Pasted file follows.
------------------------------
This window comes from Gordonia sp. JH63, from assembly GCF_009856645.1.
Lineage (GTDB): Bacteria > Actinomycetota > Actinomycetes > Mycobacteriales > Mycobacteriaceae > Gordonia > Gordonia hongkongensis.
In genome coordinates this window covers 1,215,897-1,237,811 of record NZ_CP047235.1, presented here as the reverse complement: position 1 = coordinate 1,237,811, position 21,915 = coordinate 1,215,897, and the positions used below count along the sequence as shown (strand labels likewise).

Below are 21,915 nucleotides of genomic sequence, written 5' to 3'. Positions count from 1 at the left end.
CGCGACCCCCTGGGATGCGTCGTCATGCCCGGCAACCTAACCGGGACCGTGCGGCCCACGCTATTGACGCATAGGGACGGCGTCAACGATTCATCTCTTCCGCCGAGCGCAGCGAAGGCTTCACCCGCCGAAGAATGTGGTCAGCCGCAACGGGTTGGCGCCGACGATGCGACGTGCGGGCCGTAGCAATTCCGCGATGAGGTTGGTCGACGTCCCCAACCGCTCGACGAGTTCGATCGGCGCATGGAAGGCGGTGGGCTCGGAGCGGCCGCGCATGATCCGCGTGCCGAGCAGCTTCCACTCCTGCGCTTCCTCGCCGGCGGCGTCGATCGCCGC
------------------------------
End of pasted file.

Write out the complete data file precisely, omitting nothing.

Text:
This window comes from Gordonia sp. JH63, from assembly GCF_009856645.1.
Lineage (GTDB): Bacteria > Actinomycetota > Actinomycetes > Mycobacteriales > Mycobacteriaceae > Gordonia > Gordonia hongkongensis.
In genome coordinates this window covers 1,215,897-1,237,811 of record NZ_CP047235.1, presented here as the reverse complement: position 1 = coordinate 1,237,811, position 21,915 = coordinate 1,215,897, and the positions used below count along the sequence as shown (strand labels likewise).

Below are 21,915 nucleotides of genomic sequence, written 5' to 3'. Positions count from 1 at the left end.
CGCGACCCCCTGGGATGCGTCGTCATGCCCGGCAACCTAACCGGGACCGTGCGGCCCACGCTATTGACGCATAGGGACGGCGTCAACGATTCATCTCTTCCGCCGAGCGCAGCGAAGGCTTCACCCGCCGAAGAATGTGGTCAGCCGCAACGGGTTGGCGCCGACGATGCGACGTGCGGGCCGTAGCAATTCCGCGATGAGGTTGGTCGACGTCCCCAACCGCTCGACGAGTTCGATCGGCGCATGGAAGGCGGTGGGCTCGGAGCGGCCGCGCATGATCCGCGTGCCGAGCAGCTTCCACTCCTGCGCTTCCTCGCCGGCGGCGTCGATCGCCGC